Lapland Bunting - Fort Le Crocq, 7 Nov 17

  Lapland Bunting - Fort Le Crocq, 7 Nov 17

Lapland Bunting - Fort Le Crocq, 7 Nov 17

 Water Pipit - Fort Hommet, 8 Nov 17

Water Pipit - Fort Hommet, 8 Nov 17

The next weekend there were very strong northerly winds hitting the island and so I decided on a late seawatch from Jaonneuse on 12th Nov, to see if I could find something surprising. There were lots of birds passing but these were mainly Kittiwakes (at least 268 birds) and auks (at least 366). I did manage to pick out 6 Sooty Shearwaters and a Bonxie, plus a very late Manx Shearwater. It was quite exciting seawatching, since birds were passing constantly with no boring gaps between sightings. Afterwards, I predicted that some Portuguese Man 'o wars would be washing up on the adjacent beach with these stormy conditions and I was correct. I found at least four, my first sightings of this ocean wanderer. My powers of prediction were not especially magical though since I knew that there had been plenty recorded in the previous few weeks, I just hadn't got around to searching for any yet.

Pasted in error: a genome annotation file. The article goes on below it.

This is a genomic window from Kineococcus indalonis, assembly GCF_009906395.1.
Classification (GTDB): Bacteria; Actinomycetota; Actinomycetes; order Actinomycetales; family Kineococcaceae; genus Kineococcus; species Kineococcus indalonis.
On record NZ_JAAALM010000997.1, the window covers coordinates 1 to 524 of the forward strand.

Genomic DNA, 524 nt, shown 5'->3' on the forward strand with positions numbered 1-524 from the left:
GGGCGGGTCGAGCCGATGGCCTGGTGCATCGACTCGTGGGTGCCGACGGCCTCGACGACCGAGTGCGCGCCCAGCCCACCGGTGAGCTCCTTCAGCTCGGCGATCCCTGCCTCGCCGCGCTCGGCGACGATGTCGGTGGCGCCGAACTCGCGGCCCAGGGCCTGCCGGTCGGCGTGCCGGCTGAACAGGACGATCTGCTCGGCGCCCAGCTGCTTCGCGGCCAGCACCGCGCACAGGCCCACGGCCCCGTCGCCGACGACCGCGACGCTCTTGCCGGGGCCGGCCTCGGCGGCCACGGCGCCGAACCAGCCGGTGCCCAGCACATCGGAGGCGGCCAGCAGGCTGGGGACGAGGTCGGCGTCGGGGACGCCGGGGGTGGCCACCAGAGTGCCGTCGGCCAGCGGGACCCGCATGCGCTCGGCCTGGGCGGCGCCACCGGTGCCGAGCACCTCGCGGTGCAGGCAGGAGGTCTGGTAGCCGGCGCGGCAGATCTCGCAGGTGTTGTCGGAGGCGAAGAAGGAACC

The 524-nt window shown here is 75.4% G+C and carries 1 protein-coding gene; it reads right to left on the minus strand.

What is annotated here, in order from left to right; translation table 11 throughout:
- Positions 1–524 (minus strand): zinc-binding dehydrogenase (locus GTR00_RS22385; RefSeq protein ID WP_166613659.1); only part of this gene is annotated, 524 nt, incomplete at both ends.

Portuguese Man o' war - Jaonneuse beach, 12 Nov 17

Portuguese Man o' war - Jaonneuse beach, 12 Nov 17

In the last couple of days there had been a Spoonbill seen a few times along the coast between Claire Mare and Vale Pond but I hadn't had the time to make a special effort to go and see it. However, as I was passing Port Grat, driving to work on 16th Nov, I glimpsed it flying west, low along the coastline. I accelerated round the corner, and as I skirted Pulias Pond, it flapped down and dropped onto the edge of the small lagoon. This must have been one of the first times ever that there were no dog walkers passing to immediately flush it, and so I parked up, managing a few photos in the early morning gloom, before it inevitably flew off. Only my second patch record of Spoonbill after my first way back in 2003 I think.   

 Spoonbill - Pulias, 16 Nov 17 a.jpg

Spoonbill - Pulias, 16 Nov 17 a.jpg

 Stonechat - Rousse, 17 Nov 17 bw.jpg

Stonechat - Rousse, 17 Nov 17 bw.jpg

After the autumn's influx, we had hoped that a few Hawfinches may stay on the island for the winter rather than just be seen as flyovers. On 14th Nov, this seemed to be the case when Wayne found a few in Foulon Cemetery feeding on the Yew berries. They had been seen daily for the rest of the week but were very elusive and only seemed to be visiting the site to feed. So on Saturday morning, the 18th Nov, I went down there to see if I could find any.